Some people only want a Porterhouse or a T-bone steak. Some love a New York strip and then there are those that won't eat anything but filet mignon because they are convinced it is the most tender. But for me, the ultimate steak is the rib eye also known as the Delmonico.
It's the superstar of the steak world. An incredibly tender cut and known for it's extensive marbling. During cooking, that fat marbling melts and bastes the meat from within. The result is a richly-flavored juicy and tender steak! Rib eyes are flavorful enough that they don't need anything more than salt and pepper and a little garlic powder.
Rib eyes do best when cooked on a high heat, so be sure to preheat the grill prior to cooking. It is important to take them out of the refrigerator 35-45 minutes prior to grilling and allow them to come to room temperature on your counter. Finally, it's important to allow your steaks to rest for five to ten minutes after cooking to allow the proteins to reabsorb the juices and the flavor within them.
How to Choose the Perfect Rib Eye
Look for bright red coloring on the meat. It should be at least an inch thick, ideally more like an inch and a half thick. It should have abundant marbling. Good marbling should be obvious in good rib-eye steaks; the veins of fat running through the meat are a sign that the cut will deliver a rich meaty flavor.
The fat melts into the steak, creating a buttery richness. The proportion of the rib-eye steak is also important; when you are holding the rib-eye steak the right way up (with the widest part with the “eye” in it at the top) the top piece round the eye should be generously proportioned and there should be a decent sized defined fat nugget at the “eye” of the steak. Most important is the amount of tenderloin surrounding the outer edge of the steak. This is the most tender part of the steak. I call it the melt in your mouth part.
Grilled Rib Eye Steaks
2-4 rib well marbled rib eyes cut 1 ½’ to 2” thick
Salt and pepper
Remove the steaks from the refrigerator and let them come to room temperature, about 30 to 45 minutes. This is important if you want them to cook evenly with no cold spots.
Heat a gas or charcoal grill to high (about 500 degrees). It is important to preheat your grill for at least 10-15 minutes to reach that temperature. Add some vegetable oil to a thickly folded paper towel or old dish towel and using tongs, oil the hot grill by rubbing the oil saturated towel across grill grates.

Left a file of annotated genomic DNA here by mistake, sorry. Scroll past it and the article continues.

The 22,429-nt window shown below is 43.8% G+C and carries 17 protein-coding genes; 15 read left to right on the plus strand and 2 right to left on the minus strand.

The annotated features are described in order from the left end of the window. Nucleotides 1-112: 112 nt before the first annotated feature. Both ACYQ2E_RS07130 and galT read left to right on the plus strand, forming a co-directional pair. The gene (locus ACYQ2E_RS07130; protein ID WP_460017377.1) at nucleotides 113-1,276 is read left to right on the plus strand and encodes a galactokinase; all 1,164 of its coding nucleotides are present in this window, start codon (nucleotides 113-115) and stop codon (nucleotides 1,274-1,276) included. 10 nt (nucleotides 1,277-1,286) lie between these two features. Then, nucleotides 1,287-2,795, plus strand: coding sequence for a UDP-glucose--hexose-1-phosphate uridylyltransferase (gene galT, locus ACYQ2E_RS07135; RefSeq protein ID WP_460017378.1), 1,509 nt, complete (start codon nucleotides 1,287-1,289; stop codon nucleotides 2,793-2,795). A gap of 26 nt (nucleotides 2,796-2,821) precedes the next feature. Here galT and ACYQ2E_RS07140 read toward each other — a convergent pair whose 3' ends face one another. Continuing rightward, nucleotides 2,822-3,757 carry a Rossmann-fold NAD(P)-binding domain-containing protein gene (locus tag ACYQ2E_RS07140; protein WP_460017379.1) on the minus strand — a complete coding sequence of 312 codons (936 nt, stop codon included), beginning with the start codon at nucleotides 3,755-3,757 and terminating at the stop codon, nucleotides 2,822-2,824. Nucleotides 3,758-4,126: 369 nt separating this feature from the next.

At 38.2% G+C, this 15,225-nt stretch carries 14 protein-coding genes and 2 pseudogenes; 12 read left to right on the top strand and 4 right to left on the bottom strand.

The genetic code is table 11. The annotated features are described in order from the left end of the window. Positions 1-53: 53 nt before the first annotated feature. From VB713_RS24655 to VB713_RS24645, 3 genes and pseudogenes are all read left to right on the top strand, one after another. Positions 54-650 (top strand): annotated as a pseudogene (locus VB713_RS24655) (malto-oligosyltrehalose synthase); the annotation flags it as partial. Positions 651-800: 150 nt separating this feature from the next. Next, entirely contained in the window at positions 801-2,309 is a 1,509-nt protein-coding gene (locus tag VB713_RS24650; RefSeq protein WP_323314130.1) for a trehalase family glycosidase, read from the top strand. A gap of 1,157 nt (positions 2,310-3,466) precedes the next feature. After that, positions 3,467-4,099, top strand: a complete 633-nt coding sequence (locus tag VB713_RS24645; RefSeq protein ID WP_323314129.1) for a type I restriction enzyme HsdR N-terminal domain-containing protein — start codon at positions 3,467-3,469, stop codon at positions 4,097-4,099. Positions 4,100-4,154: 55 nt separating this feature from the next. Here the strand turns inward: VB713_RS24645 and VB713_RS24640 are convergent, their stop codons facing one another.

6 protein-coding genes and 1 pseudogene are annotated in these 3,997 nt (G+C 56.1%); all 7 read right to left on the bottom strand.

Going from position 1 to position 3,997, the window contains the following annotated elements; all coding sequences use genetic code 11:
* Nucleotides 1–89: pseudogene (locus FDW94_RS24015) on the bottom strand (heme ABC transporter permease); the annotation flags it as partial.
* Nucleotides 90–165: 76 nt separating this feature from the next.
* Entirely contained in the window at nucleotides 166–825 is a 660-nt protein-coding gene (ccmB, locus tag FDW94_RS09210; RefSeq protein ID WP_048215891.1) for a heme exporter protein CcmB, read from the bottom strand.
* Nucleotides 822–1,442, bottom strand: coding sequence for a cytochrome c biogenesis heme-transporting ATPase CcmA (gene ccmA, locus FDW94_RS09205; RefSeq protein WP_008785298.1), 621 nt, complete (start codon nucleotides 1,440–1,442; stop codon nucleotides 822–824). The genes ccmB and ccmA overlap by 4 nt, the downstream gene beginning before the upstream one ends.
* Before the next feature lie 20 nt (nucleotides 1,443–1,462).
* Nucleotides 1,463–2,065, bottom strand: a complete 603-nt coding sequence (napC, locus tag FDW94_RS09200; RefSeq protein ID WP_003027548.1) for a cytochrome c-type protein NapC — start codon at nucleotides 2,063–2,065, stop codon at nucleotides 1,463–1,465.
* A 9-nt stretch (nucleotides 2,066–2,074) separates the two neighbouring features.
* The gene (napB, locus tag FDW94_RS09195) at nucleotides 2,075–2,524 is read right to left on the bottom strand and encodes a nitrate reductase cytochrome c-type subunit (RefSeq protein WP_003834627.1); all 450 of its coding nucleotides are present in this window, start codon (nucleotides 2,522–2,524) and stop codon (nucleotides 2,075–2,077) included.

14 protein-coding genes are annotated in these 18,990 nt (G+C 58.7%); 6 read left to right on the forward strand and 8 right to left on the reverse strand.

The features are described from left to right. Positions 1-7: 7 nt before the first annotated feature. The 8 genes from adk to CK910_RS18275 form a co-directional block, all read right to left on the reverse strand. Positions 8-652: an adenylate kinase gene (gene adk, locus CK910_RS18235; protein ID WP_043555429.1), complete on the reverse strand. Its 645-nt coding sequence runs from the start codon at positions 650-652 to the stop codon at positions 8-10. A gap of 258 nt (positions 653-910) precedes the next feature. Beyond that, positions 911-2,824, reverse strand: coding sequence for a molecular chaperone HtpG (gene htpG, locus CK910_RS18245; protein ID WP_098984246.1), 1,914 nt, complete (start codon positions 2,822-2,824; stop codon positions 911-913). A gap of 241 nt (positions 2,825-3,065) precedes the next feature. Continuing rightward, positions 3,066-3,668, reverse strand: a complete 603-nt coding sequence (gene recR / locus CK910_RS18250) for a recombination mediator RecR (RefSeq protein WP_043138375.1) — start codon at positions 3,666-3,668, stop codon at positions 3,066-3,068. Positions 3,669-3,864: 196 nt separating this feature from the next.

Meanwhile, Place steaks on a large platter and drizzle them with a little olive oil. Then generously season all sides with salt and pepper and garlic powder. When the grill is ready, place the steaks on the grates and cover the grill. Cook, undisturbed, for about 4-5 minutes. Flip steaks over, cover the grill and cook for another 4-5 minutes for medium rare.
To check for doneness, use an instant thermometer to register 130 degrees for medium rare.Rare: 120-125°
Well Done: 160°+
Or use my tried and true hand test as follows:
For Rare Steaks: touch the middle of the steak with your fingers. It should have a similar feel as when you touch your cheek. It should have plenty of give and cushion.
For Medium Steaks: touch the middle of the steak with your fingers. It should have a similar feel as when you touch your chin.
Well-Done Steaks: touch the middle of the steak with your fingers. It should have a similar feel as when you touch your forehead.
Important: Transfer the steak to a cutting board and let it rest for at least 5 minutes before serving. I don't tent foil because the steaks will continue to cook if you do. Just set them aside and allow the juices to flow back into the steaks.
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